At 12 years of age, she looked like any other girl. When not attending school, Sarika Bhagat would help her father load empty cold drink crates at a nearby jetty at Elephanta Island. She’d pitch in by picking that odd empty crate herself.
One evening, while her father Namdeo Bhagat was at the jetty loading the crates, Sarika tried to help, as usual. But, just when she went to pick up an empty crate, a snake that lay coiled beneath sprang up and bit her. Sarika’s father rushed her for treatment to the village headman, the only quack available on the Island.
In a ritual performed on snake-bite victims, a small cut was made at the site of the bite and the part inserted forcibly into a young fowl’s rectum. The fowl yelped in agony and finally died as if to symbolise that the venom had been sucked out of the victim and had killed the fowl. However, even as everyone rejoiced, Sarika’s health worsened.
The islanders were left with no option but to rush her to a hospital. But there was one hitch. There was no medical facility on the Island. Elephanta, also known as Gharapuri, which is barely 10 km and a 40-minute boat ride from Mumbai’s Colaba – known as the world’s costliest realty zone – doesn’t house a single doctor.
Worse still, after 6 pm, all ferries that ply to mainland shut shop. So, Sarika had to be rushed across the sea in a private fishing boat to Uran. Despite an exhausting hour’s journey after which she was given preliminary treatment, her condition worsened still. The next morning, she was moved to Mumbai’s King Edward Memorial Hospital, where the 12-year-old breathed her last. Islanders still shudder as they recall how cherubic Sarika’s torso had bloated beyond recognition at the time of her death.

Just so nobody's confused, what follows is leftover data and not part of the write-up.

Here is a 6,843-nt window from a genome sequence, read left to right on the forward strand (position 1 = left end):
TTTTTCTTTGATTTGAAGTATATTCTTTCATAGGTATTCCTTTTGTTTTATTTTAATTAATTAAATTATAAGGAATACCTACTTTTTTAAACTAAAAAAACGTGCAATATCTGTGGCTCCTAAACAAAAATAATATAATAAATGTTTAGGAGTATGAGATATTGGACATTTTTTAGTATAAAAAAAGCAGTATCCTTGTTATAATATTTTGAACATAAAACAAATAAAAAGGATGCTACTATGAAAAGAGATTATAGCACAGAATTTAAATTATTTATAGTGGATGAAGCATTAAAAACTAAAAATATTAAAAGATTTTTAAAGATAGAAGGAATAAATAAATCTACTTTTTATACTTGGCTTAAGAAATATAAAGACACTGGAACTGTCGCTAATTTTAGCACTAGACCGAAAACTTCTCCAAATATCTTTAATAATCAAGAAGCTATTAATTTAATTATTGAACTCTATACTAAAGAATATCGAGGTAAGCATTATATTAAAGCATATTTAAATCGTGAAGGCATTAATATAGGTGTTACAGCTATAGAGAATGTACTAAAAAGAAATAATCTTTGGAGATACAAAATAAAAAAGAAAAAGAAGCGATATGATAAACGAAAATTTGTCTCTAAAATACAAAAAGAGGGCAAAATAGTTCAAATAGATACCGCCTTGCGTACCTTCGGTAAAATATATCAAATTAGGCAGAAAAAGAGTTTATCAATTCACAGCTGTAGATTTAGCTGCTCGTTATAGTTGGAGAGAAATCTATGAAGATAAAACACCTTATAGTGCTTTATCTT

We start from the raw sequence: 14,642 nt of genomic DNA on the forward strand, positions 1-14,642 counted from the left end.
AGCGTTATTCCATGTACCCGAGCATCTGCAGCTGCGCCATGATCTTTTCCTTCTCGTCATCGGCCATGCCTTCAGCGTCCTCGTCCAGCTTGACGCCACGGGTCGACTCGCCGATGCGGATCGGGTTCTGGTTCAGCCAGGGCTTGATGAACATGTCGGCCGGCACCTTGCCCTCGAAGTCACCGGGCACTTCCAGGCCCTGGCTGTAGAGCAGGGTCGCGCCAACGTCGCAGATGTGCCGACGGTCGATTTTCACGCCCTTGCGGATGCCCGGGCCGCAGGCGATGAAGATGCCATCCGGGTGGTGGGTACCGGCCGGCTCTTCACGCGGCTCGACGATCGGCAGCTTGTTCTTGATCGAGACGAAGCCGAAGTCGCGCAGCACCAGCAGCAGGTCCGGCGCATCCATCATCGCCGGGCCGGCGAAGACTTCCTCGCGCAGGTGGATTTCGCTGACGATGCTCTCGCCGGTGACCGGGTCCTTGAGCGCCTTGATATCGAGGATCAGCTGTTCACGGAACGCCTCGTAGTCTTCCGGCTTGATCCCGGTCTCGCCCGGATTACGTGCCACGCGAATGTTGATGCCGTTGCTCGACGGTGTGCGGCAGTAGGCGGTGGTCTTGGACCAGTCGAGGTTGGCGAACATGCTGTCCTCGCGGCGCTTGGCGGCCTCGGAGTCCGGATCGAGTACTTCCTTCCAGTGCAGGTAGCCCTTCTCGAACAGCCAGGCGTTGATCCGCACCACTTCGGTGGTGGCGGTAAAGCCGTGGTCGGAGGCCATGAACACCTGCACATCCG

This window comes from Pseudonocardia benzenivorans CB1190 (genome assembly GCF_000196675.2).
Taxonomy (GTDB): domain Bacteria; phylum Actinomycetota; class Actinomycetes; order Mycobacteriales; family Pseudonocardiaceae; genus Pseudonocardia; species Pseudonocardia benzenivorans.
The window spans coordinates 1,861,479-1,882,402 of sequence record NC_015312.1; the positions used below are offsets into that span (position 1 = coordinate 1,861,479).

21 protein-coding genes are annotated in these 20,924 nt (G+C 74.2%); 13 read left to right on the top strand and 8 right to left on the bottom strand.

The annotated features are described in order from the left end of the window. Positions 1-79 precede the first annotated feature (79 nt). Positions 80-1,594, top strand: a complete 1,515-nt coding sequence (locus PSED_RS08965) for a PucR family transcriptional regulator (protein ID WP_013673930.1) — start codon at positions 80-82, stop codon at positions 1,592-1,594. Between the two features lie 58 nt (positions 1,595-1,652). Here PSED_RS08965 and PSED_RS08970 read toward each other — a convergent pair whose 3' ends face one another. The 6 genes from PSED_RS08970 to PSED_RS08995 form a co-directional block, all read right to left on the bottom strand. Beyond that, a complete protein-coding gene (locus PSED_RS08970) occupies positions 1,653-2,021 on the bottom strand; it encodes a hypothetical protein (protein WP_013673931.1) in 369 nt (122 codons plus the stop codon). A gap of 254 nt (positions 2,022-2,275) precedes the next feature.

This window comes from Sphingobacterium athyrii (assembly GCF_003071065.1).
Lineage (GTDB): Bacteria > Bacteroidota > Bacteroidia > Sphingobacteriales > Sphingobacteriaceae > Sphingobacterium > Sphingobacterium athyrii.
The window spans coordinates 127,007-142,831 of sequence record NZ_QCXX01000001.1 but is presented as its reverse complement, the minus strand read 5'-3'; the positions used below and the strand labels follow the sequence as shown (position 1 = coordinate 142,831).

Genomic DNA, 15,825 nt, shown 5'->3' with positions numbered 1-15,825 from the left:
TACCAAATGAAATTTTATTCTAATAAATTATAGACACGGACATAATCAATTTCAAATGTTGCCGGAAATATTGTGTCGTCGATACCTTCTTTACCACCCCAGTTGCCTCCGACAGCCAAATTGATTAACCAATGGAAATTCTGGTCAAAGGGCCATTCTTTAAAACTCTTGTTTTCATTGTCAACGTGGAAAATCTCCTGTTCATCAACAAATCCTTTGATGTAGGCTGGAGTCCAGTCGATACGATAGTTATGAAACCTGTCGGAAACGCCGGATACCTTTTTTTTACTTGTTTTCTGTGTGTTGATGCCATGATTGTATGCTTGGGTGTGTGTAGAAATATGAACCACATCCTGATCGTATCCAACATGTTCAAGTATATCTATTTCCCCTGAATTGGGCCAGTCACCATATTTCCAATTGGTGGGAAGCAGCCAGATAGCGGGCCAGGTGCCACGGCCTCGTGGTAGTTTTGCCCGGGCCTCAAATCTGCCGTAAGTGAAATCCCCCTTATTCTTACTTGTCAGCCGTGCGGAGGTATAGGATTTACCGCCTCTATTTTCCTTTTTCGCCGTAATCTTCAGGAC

Darkness under light
Designated as a Unesco World Heritage Site in 1987, Elephanta Island is visited by more than 1 million tourists every year but has a deplorable developmental record. The tourists who are awestruck by the sculptures of the Elephanta Caves have no idea of the dismal lives of the island’s inhabitants. The 1,200-odd islanders, who live in three villages on the island – Shetbunder, Morabunder and Rajbunder – live beyond the pale of any development. They have no basic medical facilities, no clean drinking water, erratic communication, and no power supply. Authorities remain apathetic to their plight.
When thousands of tourists walk their way up to the caves, some transported in palanquins by elderly locals, up the 120-odd steps from the base of the island to the top of a hill, with them trudge local women with colorful pots tied to ropes. They make their trips to the top a few times every day to fill clean water from a pond located in a cave and walk back all the way to their villages.
Over the years, there have been spurts of some progress and the announcement of plans but nothing has moved on the ground. A water reservoir built on the Island to collect rainwater remains underutilised as a pipe to transport the water lies rusted.